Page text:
This study showed that caregivers of patients with neurological disorders had high levels of stress and anxiety and that yoga therapy was effective in decreasing anxiety, depression and improving the quality-of-life in this population. This study also found that female sex and nuclear family structure were associated with higher levels of depression and lower quality-of-life. These findings have great significance in the context of the rapidly changing socio-demographic profile of developing countries, and need to be explored in greater detail in the future. In view of the small sample size and non-blinded nature of this study, the results may need confirmation by larger studies.

In the present scenario of predominantly nuclear families and rapid growth of the elderly population, caregiver stress is likely to increase despite the advances in health technology. In this context, simple but planned yoga intervention has a significant scope in reducing caregiver stress and may be a cost-effective method to handle the imminent crisis. This is an area, which needs more exploration in both research and service settings.


   Acknowledgments Top


We thank Mr. Sushrutha and Mr. Bhagath of Swami Vivekananda Yoga Anusandhana Samsthana for their help with transliteration

 
   References Top

1.Gourie-Devi M. Organization of neurology services in India: Unmet needs and the way forward. Neurol India 2008;56:4-12.  Back to cited text no. 1
[PUBMED]  Medknow Journal  
2.Miyashita M, Narita Y, Sakamoto A, Kawada N, Akiyama M, Kayama M, et al. Care burden and depression in caregivers caring for patients with intractable neurological diseases at home in Japan. J Neurol Sci 2009;276:148-52.  Back to cited text no. 2
    
3.Ownsworth T, Hawkes A, Steginga S, Walker D, Shum D. A biopsychosocial perspective on adjustment and quality of life following brain tumor: A systematic evaluation of the literature. Disabil Rehabil 2009;31:1038-55.  Back to cited text no. 3
    
4.Kolakowsky-Hayner SA, Miner KD, Kreutzer JS. Long-term life quality and family needs after traumatic brain injury. J Head Trauma Rehabil 2001;16:374-85.  Back to cited text no. 4
    
5.McCullagh E, Brigstocke G, Donaldson N, Kalra L. Determinants of caregiving burden and quality of life in caregivers of stroke patients. Stroke 2005;36:2181-6.  Back to cited text no. 5
    
6.Brown RP, Gerbarg PL. Sudarshan Kriya yogic breathing in the treatment of stress, anxiety, and depression: Part I-neurophysiologic model. J Altern Complement Med 2005;11:189-201.  Back to cited text no. 6
    
7.Reiche EM, Nunes SO, Morimoto HK. Stress, depression, the immune system, and cancer. Lancet Oncol 2004;5:617-25.  Back to cited text no. 7
    
8.Parshad O. Role of yoga in stress management. West Indian Med J 2004;53:191-4.  Back to cited text no. 8
    
9.Janakiramaiah N, Gangadhar BN, Naga Venkatesha Murthy PJ, Harish MG, Subbakrishna DK, Vedamurthachar A. Antidepressant efficacy of Sudarshan Kriya Yoga (SKY) in melancholia: A randomized comparison with electroconvulsive therapy (ECT) and imipramine. J Affect Disord 2000;57:255-9.  Back to cited text no. 9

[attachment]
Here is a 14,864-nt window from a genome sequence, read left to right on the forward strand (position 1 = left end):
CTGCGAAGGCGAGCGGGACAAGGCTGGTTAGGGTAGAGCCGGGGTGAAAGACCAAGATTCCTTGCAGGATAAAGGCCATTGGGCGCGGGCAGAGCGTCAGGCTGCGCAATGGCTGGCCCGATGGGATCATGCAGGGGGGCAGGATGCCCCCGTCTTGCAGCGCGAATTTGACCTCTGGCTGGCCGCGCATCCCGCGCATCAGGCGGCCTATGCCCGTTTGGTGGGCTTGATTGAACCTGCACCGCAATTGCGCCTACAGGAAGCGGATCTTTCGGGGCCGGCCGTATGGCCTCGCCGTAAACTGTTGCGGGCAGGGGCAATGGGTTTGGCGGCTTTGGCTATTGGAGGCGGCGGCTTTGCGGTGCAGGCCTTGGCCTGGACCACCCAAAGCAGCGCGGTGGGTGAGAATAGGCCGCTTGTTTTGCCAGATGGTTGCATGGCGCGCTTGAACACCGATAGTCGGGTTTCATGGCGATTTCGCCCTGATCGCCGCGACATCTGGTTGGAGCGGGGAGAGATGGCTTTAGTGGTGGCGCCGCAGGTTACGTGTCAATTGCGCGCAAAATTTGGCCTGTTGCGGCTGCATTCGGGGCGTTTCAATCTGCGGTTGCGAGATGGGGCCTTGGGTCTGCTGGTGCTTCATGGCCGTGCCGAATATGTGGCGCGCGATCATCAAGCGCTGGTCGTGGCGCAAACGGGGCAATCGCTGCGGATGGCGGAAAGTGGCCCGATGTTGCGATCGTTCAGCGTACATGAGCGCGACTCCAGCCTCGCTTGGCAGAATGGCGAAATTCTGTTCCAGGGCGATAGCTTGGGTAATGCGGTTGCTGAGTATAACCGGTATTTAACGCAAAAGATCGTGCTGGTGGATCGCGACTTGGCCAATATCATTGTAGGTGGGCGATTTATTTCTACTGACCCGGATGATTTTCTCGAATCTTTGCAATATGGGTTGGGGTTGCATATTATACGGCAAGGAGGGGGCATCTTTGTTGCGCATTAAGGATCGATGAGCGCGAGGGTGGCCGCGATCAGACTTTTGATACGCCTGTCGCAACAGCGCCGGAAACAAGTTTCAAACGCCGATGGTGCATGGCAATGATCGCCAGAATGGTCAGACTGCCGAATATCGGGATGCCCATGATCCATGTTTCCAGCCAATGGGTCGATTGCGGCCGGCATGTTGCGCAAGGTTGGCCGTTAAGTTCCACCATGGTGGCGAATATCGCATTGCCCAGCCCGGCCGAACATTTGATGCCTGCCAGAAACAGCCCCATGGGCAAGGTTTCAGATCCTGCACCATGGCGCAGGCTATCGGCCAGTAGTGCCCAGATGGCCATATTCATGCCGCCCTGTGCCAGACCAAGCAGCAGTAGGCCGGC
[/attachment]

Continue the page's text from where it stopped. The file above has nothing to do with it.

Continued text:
10.Shapiro D, Cook IA, Davydov DM, Ottaviani C, Leuchter AF, Abrams M. Yoga as a complementary treatment of depression: Effects of traits and moods on treatment outcome. Evid Based Complement Alternat Med 2007;4:493-502.  Back to cited text no. 10
    
11.Hamilton M. The assessment of anxiety states by rating. Br J Med Psychol 1959;32:50-5.  Back to cited text no. 11
    
12.Skevington SM, Lotfy M, O'Connell KA, WHOQOL Group. The World Health Organization's WHOQOL-BREF quality of life assessment: Psychometric properties and results of the international field trial. A report from the WHOQOL group. Qual Life Res 2004;13:299-310.  Back to cited text no. 12
    
13.Szabo S, editor. The World Health Organisation Quality of Life (WHOQOL) Assessment Instrument. 2 nd ed. Philadelphia, New York: Lippincott-Raven Publishers; 1996.  Back to cited text no. 13
    
14.Han B, Haley WE. Family caregiving for patients with stroke. Review and analysis. Stroke 1999;30:1478-85.  Back to cited text no. 14
    
15.Vellone E, Piras G, Sansoni J. Stress, anxiety, and depression among caregivers of patients with Alzheimer's disease. Ann Ig 2002;14:223-32.  Back to cited text no. 15
    
16.Patti F, Amato MP, Battaglia MA, Pitaro M, Russo P, Solaro C, et al. Caregiver quality of life in multiple sclerosis: A multicentre Italian study. Mult Scler 2007;13:412-9.  Back to cited text no. 16
    
17.Sansoni J, Vellone E, Piras G. Anxiety and depression in community-dwelling, Italian Alzheimer's disease caregivers. Int J Nurs Pract 2004;10:93-100.  Back to cited text no. 17
    
18.Malathi A, Damodaran A, Shah N, Patil N, Maratha S. Effect of yogic practices on subjective well being. Indian J Physiol Pharmacol 2000;44:202-6.  Back to cited text no. 18
    
19.Waelde LC, Thompson L, Gallagher-Thompson D. A pilot study of a yoga and meditation intervention for dementia caregiver stress. J Clin Psychol 2004;60:677-87.  Back to cited text no. 19
    

Top
Correspondence Address:
S Varambally
Department of Psychiatry, Advanced Centre for Yoga, National Institute of Mental Health and Neurosciences, Bangalore - 560 029, Karnataka
India
Login to access the Email id

Source of Support: The research was done under the Advanced Centre for Yoga - Mental Health and Neurosciences, a collaborative centre of NIMHANS and the Morarji Desai Institute of Yoga, New Delhi, Conflict of Interest: None


DOI: 10.4103/0019-5545.116304

Rights and Permissions



 
 
    Tables

  [Table 1], [Table 2]

This article has been cited by
1 Yoga and mental health: Promising road ahead, but proceed with caution
Keshavan, M.S., Rao, N.P., Rao, T.S.S.
Indian Journal of Psychiatry. 2013; 55(7): s329-s331
[Pubmed]



 

Top